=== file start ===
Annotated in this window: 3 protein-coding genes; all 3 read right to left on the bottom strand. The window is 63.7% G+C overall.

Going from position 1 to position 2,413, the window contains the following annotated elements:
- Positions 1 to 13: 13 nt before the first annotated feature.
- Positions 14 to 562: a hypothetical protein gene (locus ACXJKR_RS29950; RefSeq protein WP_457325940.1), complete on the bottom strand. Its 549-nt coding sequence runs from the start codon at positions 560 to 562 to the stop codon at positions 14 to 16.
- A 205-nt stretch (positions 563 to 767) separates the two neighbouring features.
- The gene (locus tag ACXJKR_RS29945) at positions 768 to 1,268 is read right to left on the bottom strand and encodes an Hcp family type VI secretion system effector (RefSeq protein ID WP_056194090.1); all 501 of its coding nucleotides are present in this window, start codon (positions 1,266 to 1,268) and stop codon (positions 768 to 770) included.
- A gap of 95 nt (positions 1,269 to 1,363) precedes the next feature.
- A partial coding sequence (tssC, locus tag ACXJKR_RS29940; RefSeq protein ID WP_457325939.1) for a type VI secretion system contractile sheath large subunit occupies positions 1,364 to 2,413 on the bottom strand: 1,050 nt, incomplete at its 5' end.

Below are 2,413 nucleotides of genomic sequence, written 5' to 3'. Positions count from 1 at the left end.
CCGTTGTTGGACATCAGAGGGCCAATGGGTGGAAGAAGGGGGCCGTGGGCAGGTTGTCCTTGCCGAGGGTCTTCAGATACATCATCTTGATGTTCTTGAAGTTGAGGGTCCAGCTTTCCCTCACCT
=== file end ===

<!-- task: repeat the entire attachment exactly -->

Annotated in this window: 3 protein-coding genes; all 3 read right to left on the bottom strand. The window is 63.7% G+C overall.

Going from position 1 to position 2,413, the window contains the following annotated elements:
- Positions 1 to 13: 13 nt before the first annotated feature.
- Positions 14 to 562: a hypothetical protein gene (locus ACXJKR_RS29950; RefSeq protein WP_457325940.1), complete on the bottom strand. Its 549-nt coding sequence runs from the start codon at positions 560 to 562 to the stop codon at positions 14 to 16.
- A 205-nt stretch (positions 563 to 767) separates the two neighbouring features.
- The gene (locus tag ACXJKR_RS29945) at positions 768 to 1,268 is read right to left on the bottom strand and encodes an Hcp family type VI secretion system effector (RefSeq protein ID WP_056194090.1); all 501 of its coding nucleotides are present in this window, start codon (positions 1,266 to 1,268) and stop codon (positions 768 to 770) included.
- A gap of 95 nt (positions 1,269 to 1,363) precedes the next feature.
- A partial coding sequence (tssC, locus tag ACXJKR_RS29940; RefSeq protein ID WP_457325939.1) for a type VI secretion system contractile sheath large subunit occupies positions 1,364 to 2,413 on the bottom strand: 1,050 nt, incomplete at its 5' end.

Below are 2,413 nucleotides of genomic sequence, written 5' to 3'. Positions count from 1 at the left end.
CCGTTGTTGGACATCAGAGGGCCAATGGGTGGAAGAAGGGGGCCGTGGGCAGGTTGTCCTTGCCGAGGGTCTTCAGATACATCATCTTGATGTTCTTGAAGTTGAGGGTCCAGCTTTCCCTCACCT